Friday, April 30, 2010
Sunday, April 25, 2010
Saturday, April 24, 2010
Friday, April 23, 2010
Mohini, became prominent following Sita's death. She mated with Mahaman Tiger. She later died of her wounds from a vehicle accident.
Charger died in 2000 and his body was buried at Charger Point where he was kept in a closed region at his old age. Between 2003 and 2006, many of his descendants met with a series of unfortunate ends. B1 was electrocuted and B3 was killed by poachers. Sita was killed by poachers. Mohini died of serious wounds to her body. After the death of Charger, the fully grown B2 survived as the dominant male in the forest between 2004 and 2007. He also became the strongest tiger in the world. Mating with a female in the Siddhababa region of Bandhavgarh, he became a father of three cubs. One of them was a male. He was named Bamera. He was first sighted in 2008 and is now Bandhavgarh's dominant male. In November 2011, B2 died. Postmortem studies suggest that he died a natural death. But many other professional people,[who?] who know more than the officials, say that he was injured by the villagers of the village in the buffer area.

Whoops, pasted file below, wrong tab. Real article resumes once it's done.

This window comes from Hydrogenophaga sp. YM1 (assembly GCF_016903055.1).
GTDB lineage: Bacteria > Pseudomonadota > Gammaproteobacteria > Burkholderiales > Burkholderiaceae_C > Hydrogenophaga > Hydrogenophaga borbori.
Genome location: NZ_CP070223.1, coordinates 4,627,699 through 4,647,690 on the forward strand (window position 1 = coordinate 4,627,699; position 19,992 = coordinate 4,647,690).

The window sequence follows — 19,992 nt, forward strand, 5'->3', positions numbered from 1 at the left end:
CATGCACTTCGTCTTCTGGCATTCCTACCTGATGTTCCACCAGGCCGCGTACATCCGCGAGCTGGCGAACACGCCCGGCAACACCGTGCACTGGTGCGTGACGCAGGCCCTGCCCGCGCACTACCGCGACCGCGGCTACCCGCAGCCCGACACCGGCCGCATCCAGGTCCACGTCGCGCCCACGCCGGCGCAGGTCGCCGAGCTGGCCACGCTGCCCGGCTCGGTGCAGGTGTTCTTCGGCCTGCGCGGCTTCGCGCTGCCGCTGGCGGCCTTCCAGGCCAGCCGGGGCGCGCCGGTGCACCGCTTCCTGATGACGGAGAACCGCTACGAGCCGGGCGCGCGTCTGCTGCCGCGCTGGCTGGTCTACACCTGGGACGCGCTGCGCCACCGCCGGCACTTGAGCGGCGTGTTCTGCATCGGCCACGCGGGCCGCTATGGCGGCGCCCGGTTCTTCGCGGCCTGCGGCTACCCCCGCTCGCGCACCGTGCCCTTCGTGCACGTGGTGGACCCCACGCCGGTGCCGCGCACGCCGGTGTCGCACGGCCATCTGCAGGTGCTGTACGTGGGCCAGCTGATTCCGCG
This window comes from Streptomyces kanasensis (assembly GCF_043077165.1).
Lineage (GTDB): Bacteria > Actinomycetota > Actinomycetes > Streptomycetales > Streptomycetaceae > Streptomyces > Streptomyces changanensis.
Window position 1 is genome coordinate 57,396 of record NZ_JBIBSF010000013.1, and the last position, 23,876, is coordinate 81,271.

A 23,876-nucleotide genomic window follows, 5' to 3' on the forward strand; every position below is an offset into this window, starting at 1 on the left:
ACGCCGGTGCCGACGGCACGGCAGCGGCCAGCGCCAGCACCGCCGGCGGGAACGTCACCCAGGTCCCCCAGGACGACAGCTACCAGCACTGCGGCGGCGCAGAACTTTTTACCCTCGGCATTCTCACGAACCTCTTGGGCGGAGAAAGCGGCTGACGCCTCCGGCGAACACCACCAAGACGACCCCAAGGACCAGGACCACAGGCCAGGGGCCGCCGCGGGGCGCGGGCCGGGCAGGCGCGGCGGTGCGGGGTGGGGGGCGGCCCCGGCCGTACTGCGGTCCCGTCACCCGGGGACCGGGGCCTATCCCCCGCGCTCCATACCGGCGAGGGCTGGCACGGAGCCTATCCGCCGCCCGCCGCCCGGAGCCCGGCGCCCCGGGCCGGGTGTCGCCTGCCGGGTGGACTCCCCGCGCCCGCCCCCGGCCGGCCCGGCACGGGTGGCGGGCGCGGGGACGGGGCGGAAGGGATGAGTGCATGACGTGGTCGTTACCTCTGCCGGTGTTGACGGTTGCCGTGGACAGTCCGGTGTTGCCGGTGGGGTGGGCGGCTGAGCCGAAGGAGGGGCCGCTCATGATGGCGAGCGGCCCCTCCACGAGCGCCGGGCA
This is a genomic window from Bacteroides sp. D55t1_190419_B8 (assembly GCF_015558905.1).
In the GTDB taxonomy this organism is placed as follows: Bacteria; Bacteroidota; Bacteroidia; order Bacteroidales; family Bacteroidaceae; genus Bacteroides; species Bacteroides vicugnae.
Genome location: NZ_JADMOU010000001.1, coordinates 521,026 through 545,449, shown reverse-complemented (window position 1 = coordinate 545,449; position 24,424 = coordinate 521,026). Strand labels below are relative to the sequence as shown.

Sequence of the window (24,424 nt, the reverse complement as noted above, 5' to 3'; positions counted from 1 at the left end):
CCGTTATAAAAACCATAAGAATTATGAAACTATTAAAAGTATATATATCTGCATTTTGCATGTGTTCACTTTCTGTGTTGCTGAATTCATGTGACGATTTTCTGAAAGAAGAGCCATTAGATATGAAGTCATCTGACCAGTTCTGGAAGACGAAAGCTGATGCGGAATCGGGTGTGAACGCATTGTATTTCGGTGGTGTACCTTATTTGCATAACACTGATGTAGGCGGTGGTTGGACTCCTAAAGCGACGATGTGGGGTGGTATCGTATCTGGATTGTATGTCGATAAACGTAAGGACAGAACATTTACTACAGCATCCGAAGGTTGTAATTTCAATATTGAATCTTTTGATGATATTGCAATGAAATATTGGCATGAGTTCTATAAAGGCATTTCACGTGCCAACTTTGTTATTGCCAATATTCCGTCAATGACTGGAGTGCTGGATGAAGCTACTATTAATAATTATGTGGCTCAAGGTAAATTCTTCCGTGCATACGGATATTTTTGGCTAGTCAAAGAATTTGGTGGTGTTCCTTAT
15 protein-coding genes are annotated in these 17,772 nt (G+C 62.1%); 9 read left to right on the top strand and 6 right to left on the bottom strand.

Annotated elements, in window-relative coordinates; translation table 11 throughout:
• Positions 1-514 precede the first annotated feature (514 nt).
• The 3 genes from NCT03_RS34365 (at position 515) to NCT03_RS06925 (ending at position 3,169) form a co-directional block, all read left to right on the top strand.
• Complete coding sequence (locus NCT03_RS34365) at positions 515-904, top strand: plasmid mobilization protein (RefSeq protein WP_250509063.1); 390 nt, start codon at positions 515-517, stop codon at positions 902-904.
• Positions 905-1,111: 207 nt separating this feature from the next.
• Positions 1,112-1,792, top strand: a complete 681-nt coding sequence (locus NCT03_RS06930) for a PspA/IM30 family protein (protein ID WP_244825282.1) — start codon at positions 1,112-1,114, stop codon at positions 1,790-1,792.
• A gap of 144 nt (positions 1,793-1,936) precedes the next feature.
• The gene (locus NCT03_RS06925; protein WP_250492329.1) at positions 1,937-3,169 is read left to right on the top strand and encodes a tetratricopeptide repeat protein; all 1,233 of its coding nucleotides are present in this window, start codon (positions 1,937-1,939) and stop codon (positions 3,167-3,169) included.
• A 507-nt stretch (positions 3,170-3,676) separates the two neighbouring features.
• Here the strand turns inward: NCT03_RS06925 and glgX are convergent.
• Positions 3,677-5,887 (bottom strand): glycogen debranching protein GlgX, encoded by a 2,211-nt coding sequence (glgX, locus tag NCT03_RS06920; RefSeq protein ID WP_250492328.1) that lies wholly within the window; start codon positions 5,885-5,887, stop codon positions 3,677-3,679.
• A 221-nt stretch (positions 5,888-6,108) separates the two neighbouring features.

Now, the most prominent tiger in Tala zone of Bandhavgarh National Park is Bamera (Died recently). However, of late[when?] he has been challenged on several occasions by a new male. Blue Eyes (Died recently due to drug over dose) and Mukunda are the dominant males of Magdhi and Khitauli zone respectively. The females who are seen more frequently are Rajbehra, Mirchaini, Banbehi, Mahaman, Sukhi Pattiya and Damdama. There are quite a few cubs also who are either in sub-adult stage or have entered adulthood and are separate now.
Thursday, April 22, 2010
One of the biggest attractions of this national park is the tiger (Panthera tigris tigris) and its sightings. Bandhavgarh has a very high density of tigers within the folds of its jungles. The 105 km2 of park area open to tourists was reported to have 22 tigers, a density of one tiger for every 4.77 km2. (Population estimation exercise 2001). The population of tigers in the park in 2012 is about 44-49. There is a saying about the Park that goes: "In any other Park, you are lucky if you see a tiger. In Bandhavgarh, you are unlucky if you don't see (at least) one."
Bandhavgarh tiger reserve is densely populated with other species: the gaur, or Indian bison, are now extinct or have migrated elsewhere; sambar and barking deer are a common sight, and nilgai are to be seen in the open areas of the park. There have been reports of the Indian wolf (canis lupus indica), striped hyena, and the caracal the latter being an open country dweller. The tiger reserve abounds with chital or the spotted deer (Axis axis) which is the main prey animal of the tiger and the Indian leopard (Panthera pardus fusca). The Indian bison were reintroduced from Kanha.